South Korea’s exports jumped 20.2 percent last month from a year earlier expanding at the fastest clip in five years on rising oil prices and recovering world trade, government data showed Wednesday.
Outbound shipments came to $43.2 billion in February, up from $35.9 billion tallied a year earlier, according to the Ministry of Trade, Industry and Energy.
The February rate of increase was the largest on-year gain since February 2012 when it posted a 20.4 percent monthly jump.
It is the first time since November 2011 that the nation’s exports have posted a double-digit growth for two months in a row.
Imports expanded 23.3 percent on-year to $36 billion in February.
Last month’s trade surplus came to $7.2 billion, marking the 61st consecutive month of a surplus.
The average daily exports value rose 9.3 percent on-year to an eight-month high of $1.96 billion last month, with won-denominated exports also rising 13.1 percent.
The upturn is largely driven by South Korea’s key export items like semiconductors, flat displays, petrochemical products and cars.
Exports of Korea-made chips soared 54.2 percent on-year to record $6.4 billion in February on the back of increased demand for mobile chips.
Rising oil prices helped overseas shipments of petrochemicals surge 42.6 percent on-year to reach $3.81 billion, the largest since October 2014, while exports of flat screens continued their upside cycle to jump 20.1 percent last month from a year earlier.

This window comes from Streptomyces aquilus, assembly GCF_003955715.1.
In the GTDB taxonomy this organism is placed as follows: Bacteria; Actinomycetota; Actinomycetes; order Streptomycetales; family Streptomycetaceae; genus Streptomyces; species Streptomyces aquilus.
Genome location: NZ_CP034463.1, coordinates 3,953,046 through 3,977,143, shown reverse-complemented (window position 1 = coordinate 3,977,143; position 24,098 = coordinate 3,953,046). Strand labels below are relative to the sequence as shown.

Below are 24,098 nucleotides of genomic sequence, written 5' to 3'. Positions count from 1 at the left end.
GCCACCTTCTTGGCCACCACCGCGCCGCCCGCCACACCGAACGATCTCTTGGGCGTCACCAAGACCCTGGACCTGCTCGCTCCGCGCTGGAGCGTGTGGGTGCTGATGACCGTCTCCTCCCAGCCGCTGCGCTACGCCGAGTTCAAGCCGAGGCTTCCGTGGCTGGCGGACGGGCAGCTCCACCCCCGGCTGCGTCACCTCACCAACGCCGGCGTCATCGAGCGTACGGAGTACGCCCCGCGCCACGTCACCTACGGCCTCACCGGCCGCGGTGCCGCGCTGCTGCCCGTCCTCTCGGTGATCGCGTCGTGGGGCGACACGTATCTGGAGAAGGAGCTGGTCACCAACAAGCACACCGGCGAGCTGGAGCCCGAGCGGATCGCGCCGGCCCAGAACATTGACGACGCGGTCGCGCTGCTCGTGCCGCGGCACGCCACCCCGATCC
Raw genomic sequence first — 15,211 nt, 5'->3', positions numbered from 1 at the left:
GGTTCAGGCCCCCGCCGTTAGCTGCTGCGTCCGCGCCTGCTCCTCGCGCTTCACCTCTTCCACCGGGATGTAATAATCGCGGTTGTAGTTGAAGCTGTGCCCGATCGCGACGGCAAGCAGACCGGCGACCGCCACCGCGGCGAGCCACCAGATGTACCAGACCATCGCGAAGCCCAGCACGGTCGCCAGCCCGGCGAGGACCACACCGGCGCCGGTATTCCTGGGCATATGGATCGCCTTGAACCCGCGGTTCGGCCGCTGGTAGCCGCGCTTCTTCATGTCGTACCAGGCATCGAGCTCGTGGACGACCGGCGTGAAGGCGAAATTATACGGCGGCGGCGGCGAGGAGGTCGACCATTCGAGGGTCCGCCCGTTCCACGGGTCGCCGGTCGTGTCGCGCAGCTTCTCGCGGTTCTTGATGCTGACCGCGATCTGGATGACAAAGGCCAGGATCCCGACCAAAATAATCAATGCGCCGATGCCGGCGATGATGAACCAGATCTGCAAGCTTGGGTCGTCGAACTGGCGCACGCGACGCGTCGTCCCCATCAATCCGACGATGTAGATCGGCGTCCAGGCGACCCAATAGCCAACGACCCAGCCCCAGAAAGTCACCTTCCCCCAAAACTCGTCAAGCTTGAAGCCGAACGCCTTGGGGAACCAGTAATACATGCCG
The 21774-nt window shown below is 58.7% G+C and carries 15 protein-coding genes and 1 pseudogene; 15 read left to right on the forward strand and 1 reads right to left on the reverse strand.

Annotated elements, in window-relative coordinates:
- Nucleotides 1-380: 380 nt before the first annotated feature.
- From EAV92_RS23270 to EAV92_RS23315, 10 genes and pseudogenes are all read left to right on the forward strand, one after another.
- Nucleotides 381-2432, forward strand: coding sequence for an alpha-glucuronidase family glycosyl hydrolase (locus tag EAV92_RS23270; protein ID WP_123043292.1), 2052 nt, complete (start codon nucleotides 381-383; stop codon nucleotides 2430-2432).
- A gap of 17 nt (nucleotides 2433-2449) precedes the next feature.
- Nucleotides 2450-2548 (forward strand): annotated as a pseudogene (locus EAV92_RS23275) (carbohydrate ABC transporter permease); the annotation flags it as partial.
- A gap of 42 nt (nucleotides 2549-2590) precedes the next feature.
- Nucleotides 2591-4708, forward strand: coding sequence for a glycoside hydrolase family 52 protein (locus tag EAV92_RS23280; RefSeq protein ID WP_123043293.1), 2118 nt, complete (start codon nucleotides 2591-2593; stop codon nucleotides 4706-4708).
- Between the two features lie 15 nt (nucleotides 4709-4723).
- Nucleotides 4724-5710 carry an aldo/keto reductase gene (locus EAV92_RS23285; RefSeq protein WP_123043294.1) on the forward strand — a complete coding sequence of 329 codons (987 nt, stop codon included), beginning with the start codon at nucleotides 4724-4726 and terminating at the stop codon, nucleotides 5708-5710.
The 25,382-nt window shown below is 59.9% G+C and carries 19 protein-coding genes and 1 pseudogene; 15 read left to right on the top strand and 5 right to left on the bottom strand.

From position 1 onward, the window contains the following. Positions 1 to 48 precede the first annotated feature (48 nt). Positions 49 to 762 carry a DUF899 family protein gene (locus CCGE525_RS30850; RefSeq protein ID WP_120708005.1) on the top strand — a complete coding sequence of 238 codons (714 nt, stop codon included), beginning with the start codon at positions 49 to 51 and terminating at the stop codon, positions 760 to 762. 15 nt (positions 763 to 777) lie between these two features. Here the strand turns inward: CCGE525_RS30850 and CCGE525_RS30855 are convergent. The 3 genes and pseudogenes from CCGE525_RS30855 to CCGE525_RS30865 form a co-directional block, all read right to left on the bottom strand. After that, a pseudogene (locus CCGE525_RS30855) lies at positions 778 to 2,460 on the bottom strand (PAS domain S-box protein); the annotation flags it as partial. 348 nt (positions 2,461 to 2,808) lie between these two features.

Exports of cars made a turnaround for the first time in two months to gain 9.6 percent on-year on rising demand from emerging countries like Russia.
On the other hand, exports of ships plunged 29.5 percent on-year amid a protracted slump in the offshore plant industry in the world.
Outbound shipments of wireless devices, such as mobile phones, also fell for seven straight months to record a 21 percent on-year drop in February in the aftermath of the global production halt of the Galaxy Note 7.
By region, South Korea’s exports to China vaulted 28.7 percent last month from a year earlier to mark the first four consecutive months of increase in 34 months, while those to the United States edged up 1.7 percent in February on increased demand for cars and petrochemical goods, rebounding from a 1.9 percent drop in the previous month.
Exports to Vietnam gained ground for 13 months in a row in February, with exports to Japan also landing in positive terrain for four straight months.
The ministry expected the upbeat trend to continue in the following month, but rising uncertainties in the world economy may create a possible drag on the country’s recovering exports.
Asia’s fourth-largest economy had experienced a long slump in exports, the key economic driver, posting 19 straight months of minus growth from January 2015 to July 2016.
It made a turnaround in November last year and continued the uptick for four straight months as rising oil prices boosted demand from emerging markets.
“The recent recovering pace of exports will become more solid.
Exports will ride on the right recovery track in March,” the trade ministry said in a release. “But we will not let our guard down as widespreading trade protectionism and widening foreign exchange fluctuation are gaining ground in the world.”